Solar’s tumble starts claiming victims
Solar auctions are having their intended effect: Prices for developers are tumbling across Asia. While that’s good news for consumers, solar companies might have to reconsider the economics of projects already under way.
That was the message from the world’s biggest solar panel maker, Trina Solar Ltd, during the second and final day of Bloomberg New Energy Finance’s summit in Shanghai Wednesday. Chief executive officer Gao Jifan said the Chinese company is reconsidering a planned India plant because prices there are now “too low.” Trina has already secured land for the manufacturing facility, he said.
Component prices are also dropping. Gao said the price of solar panels could tumble 40% by 2025. Trina expects profits from businesses other than panels to rise to about 66% of its total by 2020 from 40% this year.
Among the other major themes at the Wednesday session:
Demand for lithium will probably quintuple to 800,000 tonnes a year by 2025 from 200,000 tonnes last year, according to Anthony Tse, CEO of mining company Galaxy Resources Ltd. A surge that big would require an “enormous” amount of capital investment, Tse said at the summit, estimating it will take as much as $9 billion, compared with the roughly $2 billion currently raised and deployed.
BNEF’s Logan Goldie-Scot said there’s enormous demand building for lithium-ion batteries for use in electric vehicles. By 2030, EV battery demand will dwarf demand from all other sectors, he said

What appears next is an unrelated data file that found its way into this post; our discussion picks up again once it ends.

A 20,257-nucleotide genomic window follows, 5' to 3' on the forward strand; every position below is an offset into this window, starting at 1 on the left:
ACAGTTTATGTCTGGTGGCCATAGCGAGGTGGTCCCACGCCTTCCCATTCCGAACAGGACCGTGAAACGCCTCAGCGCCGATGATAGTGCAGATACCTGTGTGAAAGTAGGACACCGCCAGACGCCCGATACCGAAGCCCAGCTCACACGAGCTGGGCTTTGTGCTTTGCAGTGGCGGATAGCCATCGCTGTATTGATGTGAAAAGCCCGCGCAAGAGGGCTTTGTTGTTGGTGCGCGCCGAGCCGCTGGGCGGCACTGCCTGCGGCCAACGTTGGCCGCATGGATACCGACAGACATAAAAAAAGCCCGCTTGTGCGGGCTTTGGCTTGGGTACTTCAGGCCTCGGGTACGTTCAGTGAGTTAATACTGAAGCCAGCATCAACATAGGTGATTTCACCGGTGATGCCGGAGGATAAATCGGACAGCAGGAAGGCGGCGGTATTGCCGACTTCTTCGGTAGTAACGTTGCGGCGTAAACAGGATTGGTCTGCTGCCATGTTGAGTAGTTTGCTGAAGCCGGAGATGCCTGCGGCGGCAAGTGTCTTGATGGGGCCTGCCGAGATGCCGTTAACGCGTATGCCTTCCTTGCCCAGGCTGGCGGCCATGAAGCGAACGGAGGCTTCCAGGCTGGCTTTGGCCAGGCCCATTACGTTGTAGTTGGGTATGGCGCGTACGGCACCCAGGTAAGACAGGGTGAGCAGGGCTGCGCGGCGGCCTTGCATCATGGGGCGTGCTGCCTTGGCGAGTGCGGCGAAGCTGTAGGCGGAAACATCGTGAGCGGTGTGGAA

“It’s a remarkable change that’s really being driven by passenger electric-vehicle sales,” Goldie-Scot said, adding that one of the biggest winners will be Asia, which already dominates in lithium-ion battery manufacturing capacity.
“You’ll have better batteries, cheaper batteries and you’ll see them in more things,” Goldie-Scot said.
BNEF also sees surging appetite for stationary storage, where annual demand for lithium-ion batteries is projected to increase to 70 gigawatt-hours by 2030 from just 2 gigawatt-hours last year.
That surge will have a corresponding impact on global metal and material demand, BNEF says.
The Trump administration’s decision to pull out of the Paris climate accord drew criticism from allies across Europe and Asia, and may push China into the leadership role on global clean-energy initiatives. President Donald Trump argued that the pact undermined US interests and sent taxpayer money abroad. The withdrawal won’t stop the global surge in renewables investments, according to Dany Qian, vice president at JinkoSolar Holding Co., the world’s biggest solar-panel maker.